Everything's eventual. After a decades-long reign as master of spine-tingling thrillers, the writer puts the breaks on his illustrious career
Stephen king limps toward his car like an innocent man being led to the electric chair and slides behind the wheel of his black Mercedes convertible — grimacing in pain as he pulls his right leg into the driver’s side like a piece of deadwood. It still hurts like hell three years after his accident. The van that slammed into him on a rural Maine road on June 19, 1999, not only shattered his right leg to powder but broke his hip and four ribs, chipped his spine in eight places, and collapsed one of his lungs. He should be dead. In fact, he and his wife have a nickname for his postaccident life: ”The Bonus Round.” All things considered, though, he says he feels fine. And frankly, he’s bored hearing himself talk about it. Just like he’s bored hearing himself talk about a lot of things, including his shocking decision to call it quits and stop publishing. ”I’ve killed enough of the world’s trees” is all he’ll say at first. hearing himself talk about a lot of things, including his shocking decision to call it quits and stop publishing. ”I’ve killed enough of the world’s trees” is all he’ll say at first.
King comes right out and says that he doesn’t want to do this interview at all, hence his death-row demeanor. Nothing personal. You seem like a nice enough fella. But even so, he’d just rather not. It makes him uncomfortable. He says that everyone already knows what little there is to know about him. And that the folks who come up to Maine to talk to him pretty much know what they’re going to print before they get there anyway — that beneath his folksy Yankee demeanor he’s some sort of twisted, ghoulish freak. Why else would he write what he does?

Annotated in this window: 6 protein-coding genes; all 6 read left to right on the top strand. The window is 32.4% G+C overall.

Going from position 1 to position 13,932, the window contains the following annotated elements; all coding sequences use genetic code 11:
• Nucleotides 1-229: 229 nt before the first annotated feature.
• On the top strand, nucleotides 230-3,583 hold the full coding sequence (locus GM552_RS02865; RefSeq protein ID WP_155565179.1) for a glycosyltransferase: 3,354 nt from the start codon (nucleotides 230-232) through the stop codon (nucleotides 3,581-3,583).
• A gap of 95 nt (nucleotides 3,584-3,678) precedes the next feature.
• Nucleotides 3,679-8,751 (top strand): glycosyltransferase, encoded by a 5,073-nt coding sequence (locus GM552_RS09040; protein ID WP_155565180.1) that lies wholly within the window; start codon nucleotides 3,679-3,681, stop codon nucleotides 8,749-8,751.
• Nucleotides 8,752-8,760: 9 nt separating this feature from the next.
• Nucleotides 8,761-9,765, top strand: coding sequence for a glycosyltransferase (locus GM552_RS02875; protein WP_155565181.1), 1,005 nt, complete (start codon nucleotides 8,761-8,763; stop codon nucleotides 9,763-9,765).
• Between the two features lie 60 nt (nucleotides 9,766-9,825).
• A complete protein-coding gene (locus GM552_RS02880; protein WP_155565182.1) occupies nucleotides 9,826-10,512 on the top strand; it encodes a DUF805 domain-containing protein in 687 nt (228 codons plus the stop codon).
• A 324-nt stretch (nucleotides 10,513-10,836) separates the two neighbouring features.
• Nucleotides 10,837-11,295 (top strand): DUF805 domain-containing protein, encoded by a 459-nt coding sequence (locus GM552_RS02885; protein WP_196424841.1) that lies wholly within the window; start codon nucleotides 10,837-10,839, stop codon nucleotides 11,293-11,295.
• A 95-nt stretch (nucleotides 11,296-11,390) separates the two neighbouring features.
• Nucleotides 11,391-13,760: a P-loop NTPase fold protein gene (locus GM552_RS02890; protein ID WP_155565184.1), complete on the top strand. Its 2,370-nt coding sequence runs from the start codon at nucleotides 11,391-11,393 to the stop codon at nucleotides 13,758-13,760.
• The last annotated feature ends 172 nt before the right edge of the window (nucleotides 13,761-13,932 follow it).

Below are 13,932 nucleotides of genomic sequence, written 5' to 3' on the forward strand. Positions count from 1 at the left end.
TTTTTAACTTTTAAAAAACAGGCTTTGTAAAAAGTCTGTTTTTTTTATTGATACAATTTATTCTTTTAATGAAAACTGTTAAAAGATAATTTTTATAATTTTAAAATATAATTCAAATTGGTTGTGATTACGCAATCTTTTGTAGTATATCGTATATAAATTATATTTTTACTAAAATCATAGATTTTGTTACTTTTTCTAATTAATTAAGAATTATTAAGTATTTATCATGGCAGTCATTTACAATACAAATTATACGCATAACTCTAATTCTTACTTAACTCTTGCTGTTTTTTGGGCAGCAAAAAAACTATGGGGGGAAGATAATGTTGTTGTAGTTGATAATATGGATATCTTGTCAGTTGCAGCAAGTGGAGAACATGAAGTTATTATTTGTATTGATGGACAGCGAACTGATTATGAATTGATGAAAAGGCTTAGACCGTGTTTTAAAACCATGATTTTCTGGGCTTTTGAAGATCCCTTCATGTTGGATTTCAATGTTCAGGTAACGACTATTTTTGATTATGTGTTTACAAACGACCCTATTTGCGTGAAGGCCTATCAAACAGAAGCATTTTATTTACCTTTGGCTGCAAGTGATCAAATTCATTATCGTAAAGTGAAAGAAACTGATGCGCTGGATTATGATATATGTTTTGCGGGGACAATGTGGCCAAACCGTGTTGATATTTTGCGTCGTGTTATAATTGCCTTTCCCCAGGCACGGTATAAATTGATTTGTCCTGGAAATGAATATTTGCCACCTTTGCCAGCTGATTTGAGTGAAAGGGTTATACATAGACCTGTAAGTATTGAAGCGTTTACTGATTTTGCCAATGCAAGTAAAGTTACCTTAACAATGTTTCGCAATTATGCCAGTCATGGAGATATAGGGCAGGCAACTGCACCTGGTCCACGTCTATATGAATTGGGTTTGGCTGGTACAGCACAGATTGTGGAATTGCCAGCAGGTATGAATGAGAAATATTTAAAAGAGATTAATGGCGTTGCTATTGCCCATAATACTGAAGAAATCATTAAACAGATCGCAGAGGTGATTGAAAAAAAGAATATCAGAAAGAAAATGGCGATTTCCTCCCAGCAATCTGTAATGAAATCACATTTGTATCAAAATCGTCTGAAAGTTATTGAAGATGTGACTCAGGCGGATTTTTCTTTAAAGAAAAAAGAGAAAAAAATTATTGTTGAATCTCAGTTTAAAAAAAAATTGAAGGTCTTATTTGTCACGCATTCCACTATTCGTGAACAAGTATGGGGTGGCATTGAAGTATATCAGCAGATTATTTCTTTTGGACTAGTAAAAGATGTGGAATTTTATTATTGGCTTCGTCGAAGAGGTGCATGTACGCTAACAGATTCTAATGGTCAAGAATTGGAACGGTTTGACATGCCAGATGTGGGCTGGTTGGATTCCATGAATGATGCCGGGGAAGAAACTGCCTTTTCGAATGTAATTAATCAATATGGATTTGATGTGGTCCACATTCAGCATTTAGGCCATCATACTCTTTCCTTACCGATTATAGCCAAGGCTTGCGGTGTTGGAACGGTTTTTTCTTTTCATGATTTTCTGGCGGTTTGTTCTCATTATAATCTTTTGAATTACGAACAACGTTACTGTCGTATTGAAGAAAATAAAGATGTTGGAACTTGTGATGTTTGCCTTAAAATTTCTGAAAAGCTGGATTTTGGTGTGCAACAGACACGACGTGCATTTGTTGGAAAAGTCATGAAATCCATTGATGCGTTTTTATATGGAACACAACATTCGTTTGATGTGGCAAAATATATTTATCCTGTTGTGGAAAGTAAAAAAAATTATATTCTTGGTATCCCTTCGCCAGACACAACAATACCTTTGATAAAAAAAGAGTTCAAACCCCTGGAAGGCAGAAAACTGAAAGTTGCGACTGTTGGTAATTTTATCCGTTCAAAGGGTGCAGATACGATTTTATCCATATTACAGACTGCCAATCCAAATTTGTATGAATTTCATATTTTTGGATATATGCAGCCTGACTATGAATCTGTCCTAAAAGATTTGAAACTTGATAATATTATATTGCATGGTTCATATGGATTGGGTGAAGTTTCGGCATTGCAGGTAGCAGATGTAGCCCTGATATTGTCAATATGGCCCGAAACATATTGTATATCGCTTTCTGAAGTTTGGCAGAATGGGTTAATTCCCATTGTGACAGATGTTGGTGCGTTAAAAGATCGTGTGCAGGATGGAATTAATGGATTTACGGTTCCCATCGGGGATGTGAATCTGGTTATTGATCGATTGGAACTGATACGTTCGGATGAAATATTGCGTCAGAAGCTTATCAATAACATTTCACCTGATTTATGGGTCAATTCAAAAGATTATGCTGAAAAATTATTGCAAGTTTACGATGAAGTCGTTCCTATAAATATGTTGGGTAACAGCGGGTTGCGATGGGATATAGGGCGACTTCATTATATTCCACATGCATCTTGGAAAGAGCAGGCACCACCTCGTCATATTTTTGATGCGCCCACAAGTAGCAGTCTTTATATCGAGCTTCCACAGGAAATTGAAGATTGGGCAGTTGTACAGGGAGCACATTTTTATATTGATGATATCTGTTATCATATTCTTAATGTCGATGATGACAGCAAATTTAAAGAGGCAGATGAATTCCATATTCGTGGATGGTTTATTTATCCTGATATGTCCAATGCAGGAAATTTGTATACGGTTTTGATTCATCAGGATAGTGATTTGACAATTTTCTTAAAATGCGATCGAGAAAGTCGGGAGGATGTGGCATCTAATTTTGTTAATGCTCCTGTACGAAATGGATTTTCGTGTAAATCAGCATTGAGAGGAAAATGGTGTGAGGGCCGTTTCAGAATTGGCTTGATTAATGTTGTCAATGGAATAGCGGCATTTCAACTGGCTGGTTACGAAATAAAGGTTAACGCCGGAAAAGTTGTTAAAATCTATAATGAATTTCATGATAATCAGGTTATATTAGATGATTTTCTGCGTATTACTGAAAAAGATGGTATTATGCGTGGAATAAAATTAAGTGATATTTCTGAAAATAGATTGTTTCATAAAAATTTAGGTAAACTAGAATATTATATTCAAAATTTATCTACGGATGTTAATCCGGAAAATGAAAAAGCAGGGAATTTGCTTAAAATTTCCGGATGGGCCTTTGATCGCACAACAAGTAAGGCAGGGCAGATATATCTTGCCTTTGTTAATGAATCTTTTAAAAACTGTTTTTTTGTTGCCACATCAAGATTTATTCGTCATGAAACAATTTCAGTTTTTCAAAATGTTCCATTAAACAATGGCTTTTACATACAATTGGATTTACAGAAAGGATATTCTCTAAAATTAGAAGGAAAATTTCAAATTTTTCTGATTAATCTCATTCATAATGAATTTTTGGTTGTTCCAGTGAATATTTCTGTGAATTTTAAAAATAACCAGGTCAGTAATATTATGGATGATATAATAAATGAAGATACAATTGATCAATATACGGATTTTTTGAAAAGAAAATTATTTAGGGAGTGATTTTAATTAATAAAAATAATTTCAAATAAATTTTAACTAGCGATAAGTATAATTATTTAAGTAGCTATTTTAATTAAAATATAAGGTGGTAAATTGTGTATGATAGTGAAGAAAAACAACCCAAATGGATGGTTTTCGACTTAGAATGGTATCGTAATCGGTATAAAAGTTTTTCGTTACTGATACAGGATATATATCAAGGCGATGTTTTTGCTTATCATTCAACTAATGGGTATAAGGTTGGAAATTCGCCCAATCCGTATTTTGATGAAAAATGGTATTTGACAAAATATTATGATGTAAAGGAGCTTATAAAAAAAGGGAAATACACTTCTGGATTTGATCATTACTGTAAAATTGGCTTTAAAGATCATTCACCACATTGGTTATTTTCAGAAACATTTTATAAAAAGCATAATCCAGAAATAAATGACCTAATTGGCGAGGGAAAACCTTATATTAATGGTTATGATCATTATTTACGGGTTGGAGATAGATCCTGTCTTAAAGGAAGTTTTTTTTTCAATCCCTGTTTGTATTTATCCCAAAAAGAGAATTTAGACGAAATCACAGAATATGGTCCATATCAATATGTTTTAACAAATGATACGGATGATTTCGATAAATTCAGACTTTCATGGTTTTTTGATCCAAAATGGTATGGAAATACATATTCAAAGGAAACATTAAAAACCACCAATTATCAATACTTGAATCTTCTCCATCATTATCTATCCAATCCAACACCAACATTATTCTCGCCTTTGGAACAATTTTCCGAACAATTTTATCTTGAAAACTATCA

Still, there’s no turning back now. He knows that his new supernatural-car novel From a Buick 8 is coming out and, well, he wouldn’t mind seeing it rack up Tom Clancy numbers. And since his publisher, Scribner, asked real nicely, he just sort of caved. But if he absolutely has to go through with this, he might as well do it with a bacon cheeseburger in his belly. So King revs the engine, ignores the blinking seat-belt indicator, and peels off onto the mean streets of Bangor, following the scent of deep-fried food.
At Nicky’s, a ’50s-style diner that looks like the inspiration for Pulp Fiction’s Jack Rabbit Slim’s minus all the Hollywood razzle-dazzle, King is greeted like a regular. It’s the kind of place where even if ”Wipe Out” weren’t playing on the jukebox, it should be. On the way to his table, King tries to settle a longstanding bet about his beloved Boston Red Sox with one of the joint’s employees. And as he takes his seat, he immediately orders a plate of batter-dipped mushrooms and sour cream to hold him over till the bacon-topped burger comes — pretty much thumbing his nose, and his ticker, at the whole notion of ”The Bonus Round.”
After we order, I pull out a copy of King’s high school yearbook photo and slide it across the table. The student staring out from the picture is all horn-rimmed nerdiness. His NASA buzz cut gives his sizable ears nowhere to hide. His square suit and tie make him look like he might knock at your door to tell you about The Good News. But he seems to sport the sly grin of a guy who knows deep down he’s going to make it out of this damn place.